Chapter 26

Substrate

In integrated circuits, all the components are implemented by various physico-chemical techniques inside a common substrate that achieves a mechanical and electrical function.

  • The substrate is thick enough to allow wafer handling throughout the manufacturing process.
  • The substrate is made from silicon for most products even though some other possibilities exist such as gallium arsenide for very high frequency applications or silicon carbide for very high temperature and radiation hardened applications. Silicon On Insulator (SOI) can be used for some high performance applications. In all but the SOI circuits, components are isolated from each other by reverse biased diodes. In SOI, isolation is performed by a dielectric layer.

All the components have then a parasitic capacitance to the substrate. This does not really mean a parasitic capacitance to ground as it is the case on a PCB with a ground plane. The reason for that is that substrate resistivity is much higher than copper resistivity. So, all the parasitic capacitances in fact connect to a resistive network that is connected to ground at some places. This resistive network causes coupling between cells that are supposed to be independent.

There is no general approach to the substrate coupling issue. However, in any case, coupling is a three steps process:

  • Some cells inject parasitic signals into the substrate network.
  • The network carries these signals with attenuation.
  • Some cells receive parasitic signals from the substrate network.

Addressing substrate issues is usually dealing with the three steps:

  • Reducing injected parasitic signals. “Generator” side.
  • Optimizing attenuation by substrate. Transmission layer.
  • Reducing sensitivity to substrate signals. “Receiver” side.

Quotes are used since any cell can be both a generators and a receiver.

26.1 Reducing generation

Two kinds of parasitic signals are injected in the substrate.

  • DC coupled signals
  • AC coupled signals

26.1.1 DC coupled substrate signals

These are substrate current from devices like isolation diodes, parasitic bipolar transistors and MOS transistors. Isolation diodes should be kept reverse biased, bipolar transistors should be kept away from saturation to avoid DC currents to be injected in the substrate. This is not always possible. For MOS transistors, ionization current cannot be avoided in any case but it is usually low.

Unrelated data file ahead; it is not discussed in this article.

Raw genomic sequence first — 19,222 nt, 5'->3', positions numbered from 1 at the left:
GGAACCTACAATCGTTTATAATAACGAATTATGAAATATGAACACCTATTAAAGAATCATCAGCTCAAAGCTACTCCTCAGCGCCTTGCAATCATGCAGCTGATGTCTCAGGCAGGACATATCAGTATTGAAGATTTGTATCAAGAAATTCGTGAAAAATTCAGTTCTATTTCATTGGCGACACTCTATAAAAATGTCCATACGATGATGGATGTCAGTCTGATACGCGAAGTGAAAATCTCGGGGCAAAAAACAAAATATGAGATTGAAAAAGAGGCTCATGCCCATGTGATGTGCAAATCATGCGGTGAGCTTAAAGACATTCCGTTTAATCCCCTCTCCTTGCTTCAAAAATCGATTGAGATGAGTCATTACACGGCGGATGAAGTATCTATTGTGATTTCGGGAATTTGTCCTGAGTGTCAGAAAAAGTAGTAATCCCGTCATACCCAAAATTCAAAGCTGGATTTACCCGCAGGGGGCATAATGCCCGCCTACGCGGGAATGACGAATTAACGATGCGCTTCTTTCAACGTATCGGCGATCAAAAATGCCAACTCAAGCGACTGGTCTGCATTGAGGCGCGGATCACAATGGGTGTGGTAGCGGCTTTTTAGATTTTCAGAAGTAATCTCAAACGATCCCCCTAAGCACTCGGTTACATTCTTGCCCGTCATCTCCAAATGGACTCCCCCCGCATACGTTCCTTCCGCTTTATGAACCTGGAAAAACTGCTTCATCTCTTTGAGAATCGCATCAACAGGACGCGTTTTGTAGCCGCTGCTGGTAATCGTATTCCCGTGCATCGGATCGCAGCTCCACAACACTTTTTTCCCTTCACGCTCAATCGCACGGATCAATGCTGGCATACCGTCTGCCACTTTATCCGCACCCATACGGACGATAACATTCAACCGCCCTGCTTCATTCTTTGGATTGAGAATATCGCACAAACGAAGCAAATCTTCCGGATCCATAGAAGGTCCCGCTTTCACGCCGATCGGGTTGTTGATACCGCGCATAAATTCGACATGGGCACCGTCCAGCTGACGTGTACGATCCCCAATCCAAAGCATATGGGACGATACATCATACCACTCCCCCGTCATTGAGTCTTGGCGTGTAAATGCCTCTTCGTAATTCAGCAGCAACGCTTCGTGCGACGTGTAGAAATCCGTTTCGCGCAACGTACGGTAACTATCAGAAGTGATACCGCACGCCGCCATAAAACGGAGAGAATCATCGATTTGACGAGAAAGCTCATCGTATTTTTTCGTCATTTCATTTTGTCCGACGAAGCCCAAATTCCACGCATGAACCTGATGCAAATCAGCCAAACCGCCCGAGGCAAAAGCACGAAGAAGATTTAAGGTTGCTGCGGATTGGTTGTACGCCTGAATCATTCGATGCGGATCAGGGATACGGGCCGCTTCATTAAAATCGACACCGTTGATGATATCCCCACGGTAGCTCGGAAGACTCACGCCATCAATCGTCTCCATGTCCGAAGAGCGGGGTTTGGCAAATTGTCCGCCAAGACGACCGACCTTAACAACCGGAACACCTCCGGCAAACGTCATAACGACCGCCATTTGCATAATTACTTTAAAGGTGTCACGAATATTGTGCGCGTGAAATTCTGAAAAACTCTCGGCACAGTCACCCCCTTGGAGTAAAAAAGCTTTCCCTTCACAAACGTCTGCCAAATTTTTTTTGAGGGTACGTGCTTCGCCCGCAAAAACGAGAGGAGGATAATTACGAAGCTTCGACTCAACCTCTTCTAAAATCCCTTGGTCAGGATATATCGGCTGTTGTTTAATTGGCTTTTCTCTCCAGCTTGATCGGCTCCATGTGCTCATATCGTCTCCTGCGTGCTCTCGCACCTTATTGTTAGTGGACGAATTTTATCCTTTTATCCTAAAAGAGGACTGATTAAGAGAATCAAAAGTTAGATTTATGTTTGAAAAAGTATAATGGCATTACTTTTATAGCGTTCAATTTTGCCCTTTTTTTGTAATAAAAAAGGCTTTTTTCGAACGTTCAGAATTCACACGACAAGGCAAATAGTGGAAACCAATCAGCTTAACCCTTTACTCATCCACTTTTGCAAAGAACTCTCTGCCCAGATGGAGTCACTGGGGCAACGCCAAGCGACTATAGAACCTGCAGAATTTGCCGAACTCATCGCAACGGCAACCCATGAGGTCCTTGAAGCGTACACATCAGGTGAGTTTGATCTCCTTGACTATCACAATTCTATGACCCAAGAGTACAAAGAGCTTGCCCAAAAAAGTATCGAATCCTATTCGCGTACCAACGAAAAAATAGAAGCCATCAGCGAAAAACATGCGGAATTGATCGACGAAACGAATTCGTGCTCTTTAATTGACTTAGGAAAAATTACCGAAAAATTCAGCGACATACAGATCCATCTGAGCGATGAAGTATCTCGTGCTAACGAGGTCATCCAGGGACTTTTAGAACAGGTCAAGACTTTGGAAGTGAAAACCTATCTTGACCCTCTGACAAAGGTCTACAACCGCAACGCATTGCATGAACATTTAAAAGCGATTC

26.1.2 AC coupled substrate signals

These are substrate currents from reverse biased isolation junctions and other parasitic capacitors. The injected currents amplitude is:

  • Proportional to the voltage swing.
  • Proportional to the parasitic capacitance.
  • Proportional to frequency.

There is not much to do with these parameters but the best must be done. Probably the best solution is to choose a differential structure. When two signals of opposite phase inject in the substrate, the sum is theoretically zero. This is not true practically as the two signals cannot be located exactly at the same place and parasitic capacitors are not perfectly matched. However, injected signal is significantly reduced, often by an order of magnitude.

For routing parasitic capacitance, differential signals inject less current. In addition, a shielding by the first metal layer or by poly can improve the situation.

Any cell in an IC should be characterized in terms of what it injects in the substrate.

26.2 Optimizing attenuation

Basically, substrate attenuation results from a “pi” structure:

This attenuator has one coupling branch and two decoupling legs.

  • Each decoupling leg has to be connected to reference potentials of its cell which can be on chip or outside, on the board. Decoupling leg impedance completely depend on the case. Obviously, it has to be minimized.
  • Coupling branch resistance is more tricky. The only accurate solution is a true 3D simulation. This tool can be used to find some rules of thumb that will be summarized later.

26.2.1 Coupling resistance

Let's run some experiments using a 3D simulator to estimate coupling resistance values:

26.2.1.1 Influence of injector size

If a current is injected punctually at the surface of a large, homogeneous and isotropic block of material with a given resistivity, constant voltage surfaces are half spheres. The resistance between two sphere halves with radius R1 and R2 ( R2>R1 )

26.2.1.2 Influence of distance

26.3 Reducing sensitivity

There are basically two techniques to reduce the “receiver” sensitivity:

  • Use an intrinsically low sensitivity architecture such as a differential circuit. The incoming parasitic signal couples identically to the two paths of the differential circuit and is significantly attenuated.
  • Use of shielding for signal routing lines. Long signal lines should be routed in metal 2 while a metal 1 shield should connect to the common mode reference potential.
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